A 40cm infra-red telescope in antarctica

Chihiro Murata, Takashi Ichikawa, Ramsey Guy Lundock, Yuichiro Taniguch, Hirofumi Okita

Research output: Chapter in Book/Report/Conference proceedingConference contribution

2 Citations (Scopus)


In Antarctica the cold and dry air is expected to provide the best observing conditions on the Earth for astronomical observations from infra-red to sub-millimeter. To enjoy the advantages in Antarctica, we have a plan to make astronomical observations at Dome Fuji, which is located at inland Antarctica. However, the harsh environment is very problematic. For example, the temperature comes down to as low as -80 degree Celsius in winter, where instruments designed for temperate environment would not work. In this context, we have developed a 40 cm infra-red telescope, which is dedicated for the use even in winter at Dome Fuji. In designing the telescope, we took account of the difference of the thermal expansion rate among materials, which were used for the telescope. Movable parts like motors were lubricated with grease which would be effective at -80 degrees. Most parts of the telescope are made of aluminum to make the telescope as light as possible, so that it makes the transportation from seacoast to inland and assembling at Dome Fuji easier. We also report the experiment that we have done at Rikubetsu (the coldest city in Japan) in February 2008.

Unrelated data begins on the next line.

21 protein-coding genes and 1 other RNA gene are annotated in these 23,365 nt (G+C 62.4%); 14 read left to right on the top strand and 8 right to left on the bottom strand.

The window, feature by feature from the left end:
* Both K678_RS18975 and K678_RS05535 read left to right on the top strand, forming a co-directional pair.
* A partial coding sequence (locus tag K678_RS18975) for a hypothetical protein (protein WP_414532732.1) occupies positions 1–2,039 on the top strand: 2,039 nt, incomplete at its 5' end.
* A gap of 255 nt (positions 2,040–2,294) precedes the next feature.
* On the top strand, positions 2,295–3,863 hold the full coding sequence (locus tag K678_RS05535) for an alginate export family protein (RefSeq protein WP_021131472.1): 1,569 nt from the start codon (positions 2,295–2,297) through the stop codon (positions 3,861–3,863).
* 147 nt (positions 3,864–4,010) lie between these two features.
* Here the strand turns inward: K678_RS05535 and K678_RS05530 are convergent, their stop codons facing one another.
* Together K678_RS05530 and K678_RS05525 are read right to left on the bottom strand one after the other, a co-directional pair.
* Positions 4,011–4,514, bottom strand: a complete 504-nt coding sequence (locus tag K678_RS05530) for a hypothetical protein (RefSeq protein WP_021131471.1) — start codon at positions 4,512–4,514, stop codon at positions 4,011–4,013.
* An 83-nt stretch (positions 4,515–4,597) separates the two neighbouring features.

Original languageEnglish
Title of host publicationGround-based and Airborne Telescopes II
Publication statusPublished - 2008 Dec 1
EventGround-based and Airborne Telescopes II - Marseille, France
Duration: 2008 Jun 232008 Jun 28

Publication series

NameProceedings of SPIE - The International Society for Optical Engineering
ISSN (Print)0277-786X


OtherGround-based and Airborne Telescopes II


  • Antarctica
  • Dome Fuji
  • Infra-red telescope

ASJC Scopus subject areas

  • Electronic, Optical and Magnetic Materials
  • Condensed Matter Physics
  • Computer Science Applications
  • Applied Mathematics
  • Electrical and Electronic Engineering


Dive into the research topics of 'A 40cm infra-red telescope in antarctica'. Together they form a unique fingerprint.

Cite this